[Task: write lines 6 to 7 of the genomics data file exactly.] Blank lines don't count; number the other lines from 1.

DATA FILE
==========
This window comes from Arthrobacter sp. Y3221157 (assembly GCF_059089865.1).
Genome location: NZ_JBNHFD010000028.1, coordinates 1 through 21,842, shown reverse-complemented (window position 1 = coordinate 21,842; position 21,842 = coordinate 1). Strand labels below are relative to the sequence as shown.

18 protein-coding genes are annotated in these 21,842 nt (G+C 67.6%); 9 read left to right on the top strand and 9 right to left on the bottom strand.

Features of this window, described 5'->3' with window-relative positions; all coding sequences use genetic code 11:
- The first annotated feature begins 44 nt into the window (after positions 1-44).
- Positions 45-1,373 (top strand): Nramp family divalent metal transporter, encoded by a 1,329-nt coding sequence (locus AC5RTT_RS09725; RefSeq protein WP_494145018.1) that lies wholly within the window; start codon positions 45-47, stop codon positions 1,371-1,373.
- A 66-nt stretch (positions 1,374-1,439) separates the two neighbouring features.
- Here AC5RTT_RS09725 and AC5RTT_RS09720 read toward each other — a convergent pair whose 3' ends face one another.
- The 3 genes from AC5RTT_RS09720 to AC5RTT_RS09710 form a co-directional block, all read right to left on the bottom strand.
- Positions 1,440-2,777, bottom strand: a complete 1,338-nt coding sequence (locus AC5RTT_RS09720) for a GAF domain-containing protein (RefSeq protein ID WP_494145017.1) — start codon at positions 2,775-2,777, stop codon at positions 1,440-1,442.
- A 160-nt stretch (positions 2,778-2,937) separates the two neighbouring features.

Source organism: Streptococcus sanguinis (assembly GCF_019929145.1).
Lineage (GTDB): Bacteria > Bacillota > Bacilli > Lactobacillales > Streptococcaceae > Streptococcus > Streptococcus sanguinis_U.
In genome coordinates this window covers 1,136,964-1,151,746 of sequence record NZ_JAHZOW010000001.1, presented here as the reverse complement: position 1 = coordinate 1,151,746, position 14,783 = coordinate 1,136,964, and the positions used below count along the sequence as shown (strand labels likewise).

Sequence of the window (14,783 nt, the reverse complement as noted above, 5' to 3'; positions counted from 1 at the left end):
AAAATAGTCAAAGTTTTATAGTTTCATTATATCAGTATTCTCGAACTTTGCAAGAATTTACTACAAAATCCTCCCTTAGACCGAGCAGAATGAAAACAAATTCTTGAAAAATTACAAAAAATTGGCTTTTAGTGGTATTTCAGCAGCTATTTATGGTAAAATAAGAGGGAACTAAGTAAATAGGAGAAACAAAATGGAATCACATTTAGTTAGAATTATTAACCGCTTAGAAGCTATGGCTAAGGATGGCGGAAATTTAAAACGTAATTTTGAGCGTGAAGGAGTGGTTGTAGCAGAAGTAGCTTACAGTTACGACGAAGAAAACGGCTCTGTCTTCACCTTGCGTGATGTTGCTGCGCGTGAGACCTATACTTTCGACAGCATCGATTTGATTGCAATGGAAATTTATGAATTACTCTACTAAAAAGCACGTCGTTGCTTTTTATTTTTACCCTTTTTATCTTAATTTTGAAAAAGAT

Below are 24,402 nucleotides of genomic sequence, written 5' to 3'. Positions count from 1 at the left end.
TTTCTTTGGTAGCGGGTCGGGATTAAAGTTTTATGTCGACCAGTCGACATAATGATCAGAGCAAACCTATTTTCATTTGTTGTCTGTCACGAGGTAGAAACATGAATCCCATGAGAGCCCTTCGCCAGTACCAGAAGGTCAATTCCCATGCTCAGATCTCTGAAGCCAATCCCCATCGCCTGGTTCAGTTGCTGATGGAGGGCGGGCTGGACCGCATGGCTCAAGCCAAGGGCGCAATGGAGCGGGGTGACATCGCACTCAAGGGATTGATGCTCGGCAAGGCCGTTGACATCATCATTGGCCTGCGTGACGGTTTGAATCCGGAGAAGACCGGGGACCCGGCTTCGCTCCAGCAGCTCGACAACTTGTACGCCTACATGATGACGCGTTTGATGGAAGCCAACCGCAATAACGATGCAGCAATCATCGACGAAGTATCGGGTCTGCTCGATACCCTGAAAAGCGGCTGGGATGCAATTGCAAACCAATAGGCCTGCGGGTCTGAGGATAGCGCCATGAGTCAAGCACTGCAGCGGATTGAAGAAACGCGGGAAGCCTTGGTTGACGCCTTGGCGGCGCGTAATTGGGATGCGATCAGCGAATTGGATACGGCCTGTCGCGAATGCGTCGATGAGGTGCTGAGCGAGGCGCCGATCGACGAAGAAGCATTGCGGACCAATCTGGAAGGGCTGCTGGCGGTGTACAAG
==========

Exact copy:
- Positions 45-1,373 (top strand): Nramp family divalent metal transporter, encoded by a 1,329-nt coding sequence (locus AC5RTT_RS09725; RefSeq protein WP_494145018.1) that lies wholly within the window; start codon positions 45-47, stop codon positions 1,371-1,373.
- A 66-nt stretch (positions 1,374-1,439) separates the two neighbouring features.